- The Washington Times - Friday, February 15, 2002

U.S. to sell missiles to Egypt

Despite objections from Israel's supporters, the U.S. government has notified lawmakers that it intends to sell Egypt 53 Harpoon anti-ship missiles and other weapons valued at $255 million.

A senior defense official said yesterday the U.S. Defense Security Cooperation Agency decided to proceed with the deal after providing extensive briefings to lawmakers on its military importance. Congress has 30 days to block the sale.

U.S. considers lifting China sanctions

White House National Security Advisor Condoleezza Rice said yesterday that the administration was considering lifting sanctions imposed in September on Chinese companies that sent missile parts to Pakistan. "No decisions have been made," she told reporters.

Miss Rice said there had been "progress" in getting China to halt sales of weapons of mass destruction to unstable regions, despite the administration's decision to impose economic sanctions on Beijing twice in the past six months.

Meanwhile, President Bush will take a hard line on North Korea's missile sales during his upcoming visit to Japan, South Korea and China, Miss Rice said.

"We believe the North is exporting to just about anybody who will buy," Miss Rice said.

The president also will not back away from identifying North Korea as an "axis of evil."

"We believe that you can have a policy that speaks the truth, speaks clearly about the North Korean regime, and yet leaves open the possibility of dialogue," she said.

Bob Jones University recruits minorities

GREENVILLE, S.C. Bob Jones University is recruiting minorities and says it wants to shake its racist image.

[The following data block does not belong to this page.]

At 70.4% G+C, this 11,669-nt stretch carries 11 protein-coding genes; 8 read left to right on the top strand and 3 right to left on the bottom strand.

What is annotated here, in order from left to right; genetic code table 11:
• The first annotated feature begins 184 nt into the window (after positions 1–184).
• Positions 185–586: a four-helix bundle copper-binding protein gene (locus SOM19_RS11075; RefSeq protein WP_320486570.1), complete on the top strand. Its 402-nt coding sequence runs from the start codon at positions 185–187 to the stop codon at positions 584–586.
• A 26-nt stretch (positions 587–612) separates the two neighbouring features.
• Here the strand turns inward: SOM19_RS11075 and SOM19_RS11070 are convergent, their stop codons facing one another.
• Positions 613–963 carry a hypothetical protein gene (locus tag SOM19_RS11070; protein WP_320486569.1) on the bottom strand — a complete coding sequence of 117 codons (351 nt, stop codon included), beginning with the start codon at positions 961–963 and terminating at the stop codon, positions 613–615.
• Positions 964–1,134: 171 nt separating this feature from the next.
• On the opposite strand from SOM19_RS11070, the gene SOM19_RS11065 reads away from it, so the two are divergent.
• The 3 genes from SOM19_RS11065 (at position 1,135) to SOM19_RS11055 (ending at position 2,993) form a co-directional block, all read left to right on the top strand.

The fundamentalist Christian school dropped a ban on interracial dating after a 2000 visit by presidential candidate George W. Bush drew attention to the policy.

The university is offering aid to minority students through two funds sponsored by private donations, school spokesman Jonathan Pait said.

New drugs cure malaria in monkeys

Researchers have found a new class of drugs that in laboratory animals can cure malaria, a mosquito-borne disease that kills more than 2 million people annually.

The drug, called G25 by the French team that developed it, disabled the spread of the malaria parasite by blocking its ability to make copies of itself inside the red blood cells of victims.

In laboratory studies, the researchers reported today in the journal Science, small doses of G25 were able to cure infections of two types of malaria in two types of monkeys.

Judge finds boy's arrest legal

DENVER A federal judge reversed a decision that caused an international uproar, ruling that the 1999 arrest of a Swiss-American boy accused of molesting his sister was legal.

U.S. District Judge Wiley Daniel's decision on Wednesday reversed one he made a year ago that found the arrest of Raoul Wuthrich illegal because sheriff's deputies didn't obtain a warrant first.

Judge Daniel said he now considered the arrest legal because new information claiming that the boy told a therapist he molested all three of his sisters and set fires showed that authorities believed they had to act quickly to protect the children.

Stricter security ordered at nuclear plants

The Bush administration yesterday ordered all U.S. nuclear power plants to adopt stricter security measures to prevent a potential attack like the hijacked airplanes flown into the World Trade Center.

The tougher security includes stricter access to the plants, more training for plant guards and better coordination with state and federal officials, according to the Nuclear Regulatory Commission.

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